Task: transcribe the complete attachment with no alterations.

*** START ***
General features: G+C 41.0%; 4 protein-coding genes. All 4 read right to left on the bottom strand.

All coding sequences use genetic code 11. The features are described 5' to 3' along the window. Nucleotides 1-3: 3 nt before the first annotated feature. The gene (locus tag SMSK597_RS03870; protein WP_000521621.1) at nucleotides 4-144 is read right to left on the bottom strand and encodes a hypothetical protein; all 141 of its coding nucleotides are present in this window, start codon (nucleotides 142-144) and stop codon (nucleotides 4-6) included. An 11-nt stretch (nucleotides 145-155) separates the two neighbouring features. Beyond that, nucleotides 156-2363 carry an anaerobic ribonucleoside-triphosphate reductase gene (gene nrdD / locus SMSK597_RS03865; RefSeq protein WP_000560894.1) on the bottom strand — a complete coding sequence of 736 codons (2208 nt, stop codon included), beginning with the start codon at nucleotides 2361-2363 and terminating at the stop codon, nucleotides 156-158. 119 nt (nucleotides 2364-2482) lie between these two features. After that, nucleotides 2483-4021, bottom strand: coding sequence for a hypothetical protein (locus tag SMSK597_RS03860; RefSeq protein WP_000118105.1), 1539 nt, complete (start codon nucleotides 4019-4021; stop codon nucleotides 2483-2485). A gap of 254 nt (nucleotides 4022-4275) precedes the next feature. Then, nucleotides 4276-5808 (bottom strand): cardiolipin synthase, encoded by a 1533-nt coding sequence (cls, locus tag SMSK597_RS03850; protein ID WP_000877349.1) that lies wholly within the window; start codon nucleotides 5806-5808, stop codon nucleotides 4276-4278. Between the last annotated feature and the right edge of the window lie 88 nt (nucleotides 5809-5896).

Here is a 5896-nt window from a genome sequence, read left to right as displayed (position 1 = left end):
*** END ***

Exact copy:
General features: G+C 41.0%; 4 protein-coding genes. All 4 read right to left on the bottom strand.

All coding sequences use genetic code 11. The features are described 5' to 3' along the window. Nucleotides 1-3: 3 nt before the first annotated feature. The gene (locus tag SMSK597_RS03870; protein WP_000521621.1) at nucleotides 4-144 is read right to left on the bottom strand and encodes a hypothetical protein; all 141 of its coding nucleotides are present in this window, start codon (nucleotides 142-144) and stop codon (nucleotides 4-6) included. An 11-nt stretch (nucleotides 145-155) separates the two neighbouring features. Beyond that, nucleotides 156-2363 carry an anaerobic ribonucleoside-triphosphate reductase gene (gene nrdD / locus SMSK597_RS03865; RefSeq protein WP_000560894.1) on the bottom strand — a complete coding sequence of 736 codons (2208 nt, stop codon included), beginning with the start codon at nucleotides 2361-2363 and terminating at the stop codon, nucleotides 156-158. 119 nt (nucleotides 2364-2482) lie between these two features. After that, nucleotides 2483-4021, bottom strand: coding sequence for a hypothetical protein (locus tag SMSK597_RS03860; RefSeq protein WP_000118105.1), 1539 nt, complete (start codon nucleotides 4019-4021; stop codon nucleotides 2483-2485). A gap of 254 nt (nucleotides 4022-4275) precedes the next feature. Then, nucleotides 4276-5808 (bottom strand): cardiolipin synthase, encoded by a 1533-nt coding sequence (cls, locus tag SMSK597_RS03850; protein ID WP_000877349.1) that lies wholly within the window; start codon nucleotides 5806-5808, stop codon nucleotides 4276-4278. Between the last annotated feature and the right edge of the window lie 88 nt (nucleotides 5809-5896).

Here is a 5896-nt window from a genome sequence, read left to right as displayed (position 1 = left end):